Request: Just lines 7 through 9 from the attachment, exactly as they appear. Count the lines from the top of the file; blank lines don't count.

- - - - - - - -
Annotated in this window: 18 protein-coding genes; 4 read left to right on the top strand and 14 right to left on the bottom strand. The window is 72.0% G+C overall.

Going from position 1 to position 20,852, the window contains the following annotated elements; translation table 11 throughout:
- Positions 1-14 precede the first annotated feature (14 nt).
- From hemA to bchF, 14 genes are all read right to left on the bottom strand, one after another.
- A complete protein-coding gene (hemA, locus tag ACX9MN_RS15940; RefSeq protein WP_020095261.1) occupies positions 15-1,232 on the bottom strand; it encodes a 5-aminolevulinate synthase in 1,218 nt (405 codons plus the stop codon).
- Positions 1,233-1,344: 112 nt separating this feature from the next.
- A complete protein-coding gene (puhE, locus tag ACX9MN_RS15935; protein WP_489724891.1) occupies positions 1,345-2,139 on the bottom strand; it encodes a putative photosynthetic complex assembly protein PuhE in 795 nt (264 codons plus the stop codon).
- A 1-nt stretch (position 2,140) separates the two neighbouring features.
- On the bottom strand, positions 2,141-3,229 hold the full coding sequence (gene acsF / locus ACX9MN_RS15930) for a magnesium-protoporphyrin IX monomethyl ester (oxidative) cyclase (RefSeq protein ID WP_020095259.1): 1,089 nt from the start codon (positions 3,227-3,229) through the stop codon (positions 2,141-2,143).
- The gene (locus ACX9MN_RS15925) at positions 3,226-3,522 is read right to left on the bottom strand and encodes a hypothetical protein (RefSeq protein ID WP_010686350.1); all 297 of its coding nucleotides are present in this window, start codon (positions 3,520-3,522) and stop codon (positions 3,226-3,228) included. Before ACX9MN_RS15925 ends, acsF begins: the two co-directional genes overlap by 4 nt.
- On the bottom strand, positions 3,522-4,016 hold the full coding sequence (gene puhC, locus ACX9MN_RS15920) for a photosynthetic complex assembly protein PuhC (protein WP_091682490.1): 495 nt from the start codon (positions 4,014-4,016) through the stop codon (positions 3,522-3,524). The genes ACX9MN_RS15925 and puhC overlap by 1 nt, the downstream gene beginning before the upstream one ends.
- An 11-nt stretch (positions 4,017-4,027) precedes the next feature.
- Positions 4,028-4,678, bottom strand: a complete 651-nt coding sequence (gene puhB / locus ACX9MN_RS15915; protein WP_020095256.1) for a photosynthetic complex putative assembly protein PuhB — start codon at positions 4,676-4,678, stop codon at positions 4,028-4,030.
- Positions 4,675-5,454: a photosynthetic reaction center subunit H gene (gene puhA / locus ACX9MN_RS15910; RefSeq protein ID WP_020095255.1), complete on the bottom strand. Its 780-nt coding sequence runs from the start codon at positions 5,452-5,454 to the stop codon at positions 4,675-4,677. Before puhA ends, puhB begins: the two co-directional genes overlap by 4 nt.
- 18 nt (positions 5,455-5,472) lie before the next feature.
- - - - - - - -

- A complete protein-coding gene (puhE, locus tag ACX9MN_RS15935; protein WP_489724891.1) occupies positions 1,345-2,139 on the bottom strand; it encodes a putative photosynthetic complex assembly protein PuhE in 795 nt (264 codons plus the stop codon).
- A 1-nt stretch (position 2,140) separates the two neighbouring features.
- On the bottom strand, positions 2,141-3,229 hold the full coding sequence (gene acsF / locus ACX9MN_RS15930) for a magnesium-protoporphyrin IX monomethyl ester (oxidative) cyclase (RefSeq protein ID WP_020095259.1): 1,089 nt from the start codon (positions 3,227-3,229) through the stop codon (positions 2,141-2,143).